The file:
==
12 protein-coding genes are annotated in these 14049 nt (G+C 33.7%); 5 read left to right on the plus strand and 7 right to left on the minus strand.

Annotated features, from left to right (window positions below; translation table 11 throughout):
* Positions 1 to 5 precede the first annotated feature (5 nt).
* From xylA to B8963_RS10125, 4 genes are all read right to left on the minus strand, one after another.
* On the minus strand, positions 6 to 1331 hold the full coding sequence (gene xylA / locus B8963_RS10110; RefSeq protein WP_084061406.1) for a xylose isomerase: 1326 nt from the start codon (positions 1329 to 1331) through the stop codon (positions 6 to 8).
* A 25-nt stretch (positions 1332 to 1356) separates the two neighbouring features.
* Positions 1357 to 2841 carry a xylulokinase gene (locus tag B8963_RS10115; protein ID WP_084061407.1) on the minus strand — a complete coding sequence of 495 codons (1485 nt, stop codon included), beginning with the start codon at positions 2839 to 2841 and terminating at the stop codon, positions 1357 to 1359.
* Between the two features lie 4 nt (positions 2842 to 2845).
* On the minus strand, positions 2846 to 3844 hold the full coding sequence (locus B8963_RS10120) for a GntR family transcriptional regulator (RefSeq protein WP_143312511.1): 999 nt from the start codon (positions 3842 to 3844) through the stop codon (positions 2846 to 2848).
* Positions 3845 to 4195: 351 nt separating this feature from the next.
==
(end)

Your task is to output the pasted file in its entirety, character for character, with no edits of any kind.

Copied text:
12 protein-coding genes are annotated in these 14049 nt (G+C 33.7%); 5 read left to right on the plus strand and 7 right to left on the minus strand.

Annotated features, from left to right (window positions below; translation table 11 throughout):
* Positions 1 to 5 precede the first annotated feature (5 nt).
* From xylA to B8963_RS10125, 4 genes are all read right to left on the minus strand, one after another.
* On the minus strand, positions 6 to 1331 hold the full coding sequence (gene xylA / locus B8963_RS10110; RefSeq protein WP_084061406.1) for a xylose isomerase: 1326 nt from the start codon (positions 1329 to 1331) through the stop codon (positions 6 to 8).
* A 25-nt stretch (positions 1332 to 1356) separates the two neighbouring features.
* Positions 1357 to 2841 carry a xylulokinase gene (locus tag B8963_RS10115; protein ID WP_084061407.1) on the minus strand — a complete coding sequence of 495 codons (1485 nt, stop codon included), beginning with the start codon at positions 2839 to 2841 and terminating at the stop codon, positions 1357 to 1359.
* Between the two features lie 4 nt (positions 2842 to 2845).
* On the minus strand, positions 2846 to 3844 hold the full coding sequence (locus B8963_RS10120) for a GntR family transcriptional regulator (RefSeq protein WP_143312511.1): 999 nt from the start codon (positions 3842 to 3844) through the stop codon (positions 2846 to 2848).
* Positions 3845 to 4195: 351 nt separating this feature from the next.